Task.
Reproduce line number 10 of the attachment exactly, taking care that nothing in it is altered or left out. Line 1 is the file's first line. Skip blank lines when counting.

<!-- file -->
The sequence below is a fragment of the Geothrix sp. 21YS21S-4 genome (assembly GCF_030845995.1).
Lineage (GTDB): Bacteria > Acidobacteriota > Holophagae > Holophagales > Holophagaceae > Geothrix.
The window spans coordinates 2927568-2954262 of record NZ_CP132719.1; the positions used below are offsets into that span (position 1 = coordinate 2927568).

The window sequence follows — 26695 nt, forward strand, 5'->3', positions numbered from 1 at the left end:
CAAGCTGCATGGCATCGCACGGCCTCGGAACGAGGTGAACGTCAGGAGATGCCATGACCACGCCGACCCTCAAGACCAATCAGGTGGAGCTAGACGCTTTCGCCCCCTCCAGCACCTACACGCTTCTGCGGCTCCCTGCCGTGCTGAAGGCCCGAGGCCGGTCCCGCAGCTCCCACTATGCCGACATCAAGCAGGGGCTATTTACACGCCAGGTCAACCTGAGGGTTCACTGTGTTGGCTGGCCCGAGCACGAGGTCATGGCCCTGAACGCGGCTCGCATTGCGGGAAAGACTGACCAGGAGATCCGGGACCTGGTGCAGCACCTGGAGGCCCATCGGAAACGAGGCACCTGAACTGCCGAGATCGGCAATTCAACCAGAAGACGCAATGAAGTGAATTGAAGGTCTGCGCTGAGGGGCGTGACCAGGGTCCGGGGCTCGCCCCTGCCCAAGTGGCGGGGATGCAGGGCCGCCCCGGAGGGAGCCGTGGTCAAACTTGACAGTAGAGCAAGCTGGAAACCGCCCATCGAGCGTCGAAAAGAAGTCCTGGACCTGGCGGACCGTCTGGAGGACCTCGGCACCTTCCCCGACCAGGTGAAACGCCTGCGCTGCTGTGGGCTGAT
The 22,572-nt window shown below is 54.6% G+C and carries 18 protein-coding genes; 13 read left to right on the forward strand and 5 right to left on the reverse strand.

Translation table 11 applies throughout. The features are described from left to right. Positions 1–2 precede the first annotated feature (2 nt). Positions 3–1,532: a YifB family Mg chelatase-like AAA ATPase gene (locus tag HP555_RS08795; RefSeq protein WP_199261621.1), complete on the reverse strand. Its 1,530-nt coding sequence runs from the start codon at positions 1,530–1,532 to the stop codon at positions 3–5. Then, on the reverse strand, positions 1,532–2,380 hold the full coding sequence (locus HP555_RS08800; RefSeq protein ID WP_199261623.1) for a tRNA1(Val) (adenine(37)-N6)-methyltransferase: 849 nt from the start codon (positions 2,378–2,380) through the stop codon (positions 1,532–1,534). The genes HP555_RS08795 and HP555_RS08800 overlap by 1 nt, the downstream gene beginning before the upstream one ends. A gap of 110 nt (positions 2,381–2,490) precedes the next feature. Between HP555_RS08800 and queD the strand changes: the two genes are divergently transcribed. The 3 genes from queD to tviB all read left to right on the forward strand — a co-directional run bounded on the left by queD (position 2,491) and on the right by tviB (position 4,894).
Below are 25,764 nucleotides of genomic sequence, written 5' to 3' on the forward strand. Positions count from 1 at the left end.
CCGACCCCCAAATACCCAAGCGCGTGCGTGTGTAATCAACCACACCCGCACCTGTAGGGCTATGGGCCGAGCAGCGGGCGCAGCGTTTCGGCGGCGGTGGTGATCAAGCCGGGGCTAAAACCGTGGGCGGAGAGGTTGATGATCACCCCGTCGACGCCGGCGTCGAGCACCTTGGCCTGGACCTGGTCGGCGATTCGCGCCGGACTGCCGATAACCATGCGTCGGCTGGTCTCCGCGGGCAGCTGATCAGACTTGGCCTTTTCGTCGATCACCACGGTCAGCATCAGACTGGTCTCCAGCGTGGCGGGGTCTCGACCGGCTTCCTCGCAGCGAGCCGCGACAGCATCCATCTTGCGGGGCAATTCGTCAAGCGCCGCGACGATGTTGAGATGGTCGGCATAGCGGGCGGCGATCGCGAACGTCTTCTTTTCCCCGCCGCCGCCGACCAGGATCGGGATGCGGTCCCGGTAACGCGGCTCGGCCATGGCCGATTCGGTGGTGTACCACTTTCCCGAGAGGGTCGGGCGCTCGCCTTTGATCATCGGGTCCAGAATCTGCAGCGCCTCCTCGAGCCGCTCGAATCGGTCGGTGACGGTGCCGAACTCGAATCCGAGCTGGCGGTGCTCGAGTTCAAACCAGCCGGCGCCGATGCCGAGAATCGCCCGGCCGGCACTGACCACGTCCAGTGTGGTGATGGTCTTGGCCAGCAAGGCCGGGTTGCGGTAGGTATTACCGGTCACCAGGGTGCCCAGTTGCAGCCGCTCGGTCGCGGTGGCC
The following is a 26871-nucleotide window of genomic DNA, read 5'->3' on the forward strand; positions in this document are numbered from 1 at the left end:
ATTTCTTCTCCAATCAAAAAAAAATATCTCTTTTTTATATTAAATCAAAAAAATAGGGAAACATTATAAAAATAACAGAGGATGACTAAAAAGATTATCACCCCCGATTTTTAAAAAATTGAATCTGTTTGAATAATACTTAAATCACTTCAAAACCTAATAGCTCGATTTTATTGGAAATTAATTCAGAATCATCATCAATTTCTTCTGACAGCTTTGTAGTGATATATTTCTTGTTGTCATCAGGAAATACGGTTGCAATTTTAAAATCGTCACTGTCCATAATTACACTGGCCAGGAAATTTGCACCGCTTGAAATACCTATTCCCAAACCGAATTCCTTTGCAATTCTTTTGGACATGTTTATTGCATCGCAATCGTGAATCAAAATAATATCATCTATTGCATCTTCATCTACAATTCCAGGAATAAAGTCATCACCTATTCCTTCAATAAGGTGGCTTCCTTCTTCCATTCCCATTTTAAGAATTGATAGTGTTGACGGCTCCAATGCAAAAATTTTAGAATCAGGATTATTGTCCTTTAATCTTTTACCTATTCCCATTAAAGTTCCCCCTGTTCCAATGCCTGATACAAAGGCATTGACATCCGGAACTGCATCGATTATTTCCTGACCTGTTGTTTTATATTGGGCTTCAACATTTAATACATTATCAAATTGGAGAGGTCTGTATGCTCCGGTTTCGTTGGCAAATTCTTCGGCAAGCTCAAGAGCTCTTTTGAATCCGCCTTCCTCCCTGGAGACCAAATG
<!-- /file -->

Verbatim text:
The following is a 26871-nucleotide window of genomic DNA, read 5'->3' on the forward strand; positions in this document are numbered from 1 at the left end: